Originally published in Information Age
The lagging state of technology in the workplace means that tech used by employees at home, or home tech, is often superior to office tech, leading many employees to take their tech into work. This could be a problem for companies trying to recruit talent, finds a survey.
Home tech office tech: Many employees rate their home technology as better than what they have at work, as a result 26% of those surveyed are bringing their own tech into work every single day.
But for companies trying to recruit tech savvy younger workers, this isn’t just an interesting finding concerning the balance of home tech office tech; it could be mission critical. According to Chris Labrey, Managing Director – UK & Ireland — for Econocom, the company which compiled the survey, “HR may need to influence the IT department.”
He added that according to the survey “four out of five 16-24 year olds, may ask in an interview ‘what technology would I use’?
BYOD and 5G are changing the workplace: how businesses can keep up
The survey also found that:
- Employees rate their home technology as better than what they have at work: Personal smartphones (53%), laptops (46%), tablets (46%) and desktop computers (38%);
- Businesses are failing to meet even basic technology expectations, with a quarter (27%) not having access to a laptop, and 26% a work smartphone;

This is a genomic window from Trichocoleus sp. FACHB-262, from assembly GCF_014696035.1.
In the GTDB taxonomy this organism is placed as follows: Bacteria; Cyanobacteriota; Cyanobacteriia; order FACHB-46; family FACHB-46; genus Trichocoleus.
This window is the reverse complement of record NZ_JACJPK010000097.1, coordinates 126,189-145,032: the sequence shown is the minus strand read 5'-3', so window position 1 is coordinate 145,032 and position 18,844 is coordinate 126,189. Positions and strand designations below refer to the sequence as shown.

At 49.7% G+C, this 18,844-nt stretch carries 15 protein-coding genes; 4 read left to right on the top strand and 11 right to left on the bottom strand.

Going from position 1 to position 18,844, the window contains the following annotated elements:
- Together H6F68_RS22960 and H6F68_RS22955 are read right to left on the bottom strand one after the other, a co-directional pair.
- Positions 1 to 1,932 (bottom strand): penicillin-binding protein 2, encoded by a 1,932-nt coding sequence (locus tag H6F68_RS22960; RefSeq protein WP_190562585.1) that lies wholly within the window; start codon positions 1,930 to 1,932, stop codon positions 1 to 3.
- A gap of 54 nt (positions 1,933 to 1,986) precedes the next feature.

- Technology affects productivity and morale – 55% said faster technology would make them more productive, 43% would feel more valued and 38% motivated to work harder;
- Technology plays a role in attracting talent, with 58% saying workplace technology would influence new-job decisions.
Home tech office tech: subscription versus asset sweating
In an interview with Information Age, Labrey speculated that: “There is still a culture of asset sweating within companies, not only from a technology point of view but from a historical architecture point of view, too. For example, a lot of companies, such as legal practices, still use Blackberries.”
By contrast, it is becoming more common for individuals to consume their tech on a month by month basis: “Consumers often subscribe to an iPhone 8, for example, but companies may buy one and operate a three-year deprecation policy.”
Labrey said: “I think that the refresh cycle for a private smart phone used is two years typically, but for a lap top, it is a minimum of three years maximum of four, sometimes it is extended for another year. So the laptop may be two or three years older, than the device they use at home.“
He also suggested that for younger, would be employees, provisions of services such as Spotify or Netfix can be a consideration.
Labrey also said: “The device with which employees interface with the employer can be more important than we thought, in fact this can almost define the company they work for.” He explained: “If you work remotely or from home, the primary interface with the company is the device you use.”
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